In the wake of the I-5 bridge collapse, the authorities want you to know that "structurally deficient" and "functionally obsolete" don't necessarily mean "about to fall into the river." It's true! They don't. Necessarily. The Skagit River Bridge combined two problem categories: It was functionally obsolete, meaning built to outdated specifications, and it was fracture-critical, meaning that if one key part fails, the whole thing fails. It's believed that that failure of one part was triggered when an oversized truck hit the bridge at the wrong place.
So what are the lessons we should be learning about American bridge infrastructure? There's no doubt it's hurting, with tens of thousands of structurally deficient bridges needing tens of billions of dollars in repairs. Public construction spending as a share of GDP is not a pretty picture right now:
There's a strategy question paired with the funding one. The story of the Skagit River Bridge makes you wonder if we shouldn't be focusing on replacing rather than repairing many bridges. This bridge has been repaired repeatedly in recent years. So, uh, why is the government spending a bunch of money repairing a bridge that doesn't meet modern traffic needs, will fall apart when hit by a truck that apparently did not sustain all that much damage, and was at one point structurally deficient? Repair is cheaper in the short term, but aside from the long-term costs that can be racked up, it leaves us with bridges that are too narrow or don't have enough clearance. Lots of such bridges, along with lots of actively unsafe bridges.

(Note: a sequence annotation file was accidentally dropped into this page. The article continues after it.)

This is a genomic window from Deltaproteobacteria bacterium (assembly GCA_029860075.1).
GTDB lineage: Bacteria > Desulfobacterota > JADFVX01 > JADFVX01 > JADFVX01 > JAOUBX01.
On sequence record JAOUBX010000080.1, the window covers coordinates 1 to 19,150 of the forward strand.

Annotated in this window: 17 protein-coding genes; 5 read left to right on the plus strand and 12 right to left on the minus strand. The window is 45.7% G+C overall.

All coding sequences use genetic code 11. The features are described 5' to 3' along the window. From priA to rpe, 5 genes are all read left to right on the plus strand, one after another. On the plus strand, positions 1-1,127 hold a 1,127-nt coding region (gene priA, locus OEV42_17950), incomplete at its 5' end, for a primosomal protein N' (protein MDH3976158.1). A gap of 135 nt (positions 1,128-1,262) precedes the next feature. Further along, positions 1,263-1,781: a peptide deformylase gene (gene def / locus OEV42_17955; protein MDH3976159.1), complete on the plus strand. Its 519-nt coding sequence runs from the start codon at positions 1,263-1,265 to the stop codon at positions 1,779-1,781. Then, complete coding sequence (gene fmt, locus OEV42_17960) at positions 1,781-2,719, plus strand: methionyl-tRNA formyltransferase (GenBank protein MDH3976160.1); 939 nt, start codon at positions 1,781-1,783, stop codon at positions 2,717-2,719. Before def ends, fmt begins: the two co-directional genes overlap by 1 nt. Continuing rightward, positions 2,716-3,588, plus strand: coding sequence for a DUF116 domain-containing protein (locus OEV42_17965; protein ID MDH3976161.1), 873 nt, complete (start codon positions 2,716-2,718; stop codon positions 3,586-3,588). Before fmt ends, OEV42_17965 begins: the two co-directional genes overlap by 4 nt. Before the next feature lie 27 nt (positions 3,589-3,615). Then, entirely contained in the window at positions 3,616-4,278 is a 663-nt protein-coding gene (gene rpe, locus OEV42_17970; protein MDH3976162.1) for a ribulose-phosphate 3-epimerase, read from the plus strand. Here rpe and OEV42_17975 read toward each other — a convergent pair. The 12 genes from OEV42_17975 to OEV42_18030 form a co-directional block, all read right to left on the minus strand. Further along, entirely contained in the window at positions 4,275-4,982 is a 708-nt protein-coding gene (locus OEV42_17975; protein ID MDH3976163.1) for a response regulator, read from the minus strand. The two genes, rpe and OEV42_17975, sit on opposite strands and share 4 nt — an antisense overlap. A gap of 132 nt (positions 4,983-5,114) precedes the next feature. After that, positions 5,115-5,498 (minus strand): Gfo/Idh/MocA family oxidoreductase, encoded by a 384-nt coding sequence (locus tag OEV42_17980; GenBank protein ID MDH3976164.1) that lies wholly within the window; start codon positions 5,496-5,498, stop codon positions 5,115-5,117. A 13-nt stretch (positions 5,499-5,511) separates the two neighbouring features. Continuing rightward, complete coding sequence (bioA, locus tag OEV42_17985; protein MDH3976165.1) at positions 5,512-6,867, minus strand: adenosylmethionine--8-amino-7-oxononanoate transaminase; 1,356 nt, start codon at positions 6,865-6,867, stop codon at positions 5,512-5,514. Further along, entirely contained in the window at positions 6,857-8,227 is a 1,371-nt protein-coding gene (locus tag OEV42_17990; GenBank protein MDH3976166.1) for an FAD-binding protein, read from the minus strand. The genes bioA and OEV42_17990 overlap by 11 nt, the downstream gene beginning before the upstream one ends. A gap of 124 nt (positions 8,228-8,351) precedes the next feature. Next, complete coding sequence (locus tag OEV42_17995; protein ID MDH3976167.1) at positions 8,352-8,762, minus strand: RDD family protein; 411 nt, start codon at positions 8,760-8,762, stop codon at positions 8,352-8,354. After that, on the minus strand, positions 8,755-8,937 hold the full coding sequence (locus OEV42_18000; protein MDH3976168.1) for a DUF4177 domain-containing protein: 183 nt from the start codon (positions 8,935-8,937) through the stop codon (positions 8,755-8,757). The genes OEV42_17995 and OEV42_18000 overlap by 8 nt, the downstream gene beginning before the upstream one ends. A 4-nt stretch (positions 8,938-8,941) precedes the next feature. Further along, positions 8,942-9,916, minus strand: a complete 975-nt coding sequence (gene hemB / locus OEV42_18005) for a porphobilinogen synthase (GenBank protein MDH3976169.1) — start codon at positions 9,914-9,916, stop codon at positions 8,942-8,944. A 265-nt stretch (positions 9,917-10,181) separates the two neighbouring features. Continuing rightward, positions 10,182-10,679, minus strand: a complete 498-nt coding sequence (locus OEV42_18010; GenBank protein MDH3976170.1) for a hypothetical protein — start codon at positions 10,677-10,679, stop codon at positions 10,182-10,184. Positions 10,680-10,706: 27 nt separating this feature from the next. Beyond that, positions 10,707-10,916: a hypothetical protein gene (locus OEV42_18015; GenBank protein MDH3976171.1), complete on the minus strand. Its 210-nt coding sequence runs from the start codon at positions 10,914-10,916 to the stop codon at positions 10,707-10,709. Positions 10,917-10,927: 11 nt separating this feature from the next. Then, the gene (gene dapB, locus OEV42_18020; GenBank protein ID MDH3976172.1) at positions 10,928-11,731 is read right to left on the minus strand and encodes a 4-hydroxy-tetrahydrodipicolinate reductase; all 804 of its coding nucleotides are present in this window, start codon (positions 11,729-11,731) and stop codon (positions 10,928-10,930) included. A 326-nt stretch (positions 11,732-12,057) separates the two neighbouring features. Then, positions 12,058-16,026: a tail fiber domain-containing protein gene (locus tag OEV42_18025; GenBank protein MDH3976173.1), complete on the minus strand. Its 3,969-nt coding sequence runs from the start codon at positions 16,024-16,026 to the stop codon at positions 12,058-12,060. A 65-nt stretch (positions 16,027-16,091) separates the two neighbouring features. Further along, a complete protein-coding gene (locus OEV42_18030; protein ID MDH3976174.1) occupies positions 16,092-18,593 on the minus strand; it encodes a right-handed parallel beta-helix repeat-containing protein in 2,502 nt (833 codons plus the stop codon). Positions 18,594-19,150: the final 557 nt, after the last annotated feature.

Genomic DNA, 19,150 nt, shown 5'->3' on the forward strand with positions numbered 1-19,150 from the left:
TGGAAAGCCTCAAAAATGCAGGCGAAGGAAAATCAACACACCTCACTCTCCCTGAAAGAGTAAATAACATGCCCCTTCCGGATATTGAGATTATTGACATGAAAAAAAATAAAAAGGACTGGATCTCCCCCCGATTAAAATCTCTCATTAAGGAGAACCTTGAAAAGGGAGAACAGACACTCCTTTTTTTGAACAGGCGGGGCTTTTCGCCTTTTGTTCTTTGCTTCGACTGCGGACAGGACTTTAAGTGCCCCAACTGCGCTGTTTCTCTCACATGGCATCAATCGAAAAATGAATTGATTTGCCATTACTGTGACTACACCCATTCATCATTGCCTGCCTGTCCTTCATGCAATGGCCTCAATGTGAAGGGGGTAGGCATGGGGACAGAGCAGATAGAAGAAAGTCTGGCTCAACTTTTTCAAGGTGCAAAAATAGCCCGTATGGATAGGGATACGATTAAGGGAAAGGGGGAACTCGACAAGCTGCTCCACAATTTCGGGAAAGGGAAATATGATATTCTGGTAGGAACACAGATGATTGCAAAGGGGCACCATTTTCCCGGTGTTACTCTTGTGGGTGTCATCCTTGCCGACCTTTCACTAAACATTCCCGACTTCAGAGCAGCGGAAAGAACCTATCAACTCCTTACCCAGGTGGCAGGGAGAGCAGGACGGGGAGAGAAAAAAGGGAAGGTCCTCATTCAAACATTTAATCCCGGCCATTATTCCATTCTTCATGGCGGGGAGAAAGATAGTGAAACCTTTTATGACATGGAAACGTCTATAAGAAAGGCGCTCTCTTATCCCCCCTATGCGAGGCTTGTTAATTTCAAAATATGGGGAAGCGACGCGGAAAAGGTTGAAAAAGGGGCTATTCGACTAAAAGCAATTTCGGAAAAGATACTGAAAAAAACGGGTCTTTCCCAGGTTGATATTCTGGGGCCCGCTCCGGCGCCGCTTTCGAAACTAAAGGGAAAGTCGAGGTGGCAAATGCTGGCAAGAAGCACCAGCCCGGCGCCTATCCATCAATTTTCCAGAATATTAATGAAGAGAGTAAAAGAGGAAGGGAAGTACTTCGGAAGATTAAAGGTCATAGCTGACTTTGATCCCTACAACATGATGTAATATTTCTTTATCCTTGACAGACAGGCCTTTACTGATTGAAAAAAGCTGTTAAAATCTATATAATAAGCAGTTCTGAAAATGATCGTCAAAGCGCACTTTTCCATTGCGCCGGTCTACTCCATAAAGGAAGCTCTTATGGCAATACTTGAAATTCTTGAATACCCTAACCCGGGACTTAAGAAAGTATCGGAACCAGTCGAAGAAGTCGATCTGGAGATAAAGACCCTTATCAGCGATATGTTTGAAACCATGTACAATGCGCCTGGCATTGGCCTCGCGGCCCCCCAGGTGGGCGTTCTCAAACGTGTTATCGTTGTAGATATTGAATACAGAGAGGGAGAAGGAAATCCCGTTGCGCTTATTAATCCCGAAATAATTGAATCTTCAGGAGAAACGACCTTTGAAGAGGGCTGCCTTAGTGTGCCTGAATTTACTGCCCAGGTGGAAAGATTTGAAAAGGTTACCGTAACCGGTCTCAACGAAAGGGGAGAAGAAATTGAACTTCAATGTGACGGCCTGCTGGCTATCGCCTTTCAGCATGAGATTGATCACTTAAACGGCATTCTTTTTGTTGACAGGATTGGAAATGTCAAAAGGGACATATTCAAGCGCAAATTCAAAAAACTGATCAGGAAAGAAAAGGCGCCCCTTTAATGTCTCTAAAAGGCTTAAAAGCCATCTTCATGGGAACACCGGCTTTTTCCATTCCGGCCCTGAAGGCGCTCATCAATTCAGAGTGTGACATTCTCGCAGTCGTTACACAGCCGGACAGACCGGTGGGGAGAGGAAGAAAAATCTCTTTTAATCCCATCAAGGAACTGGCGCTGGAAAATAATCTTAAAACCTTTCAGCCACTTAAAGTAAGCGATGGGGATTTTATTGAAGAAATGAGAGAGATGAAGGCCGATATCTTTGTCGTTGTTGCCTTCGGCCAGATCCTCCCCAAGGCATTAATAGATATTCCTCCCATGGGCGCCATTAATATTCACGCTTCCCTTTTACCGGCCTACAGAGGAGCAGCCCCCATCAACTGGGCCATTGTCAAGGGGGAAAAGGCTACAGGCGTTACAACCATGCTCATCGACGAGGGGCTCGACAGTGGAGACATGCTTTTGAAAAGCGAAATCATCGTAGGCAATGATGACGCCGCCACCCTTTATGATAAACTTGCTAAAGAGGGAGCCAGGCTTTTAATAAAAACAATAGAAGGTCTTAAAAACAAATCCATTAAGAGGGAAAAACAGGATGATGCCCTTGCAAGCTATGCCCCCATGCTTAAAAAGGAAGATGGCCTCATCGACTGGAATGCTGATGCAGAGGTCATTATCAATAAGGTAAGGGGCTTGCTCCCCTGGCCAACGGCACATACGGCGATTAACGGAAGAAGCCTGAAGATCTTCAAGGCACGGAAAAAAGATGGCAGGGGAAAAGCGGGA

It's completely of a piece with the narrow thinking and refusal to invest in the future that has plagued our government in recent decades. But at moments like this, that lack of vision for the future should be part of the discussion.
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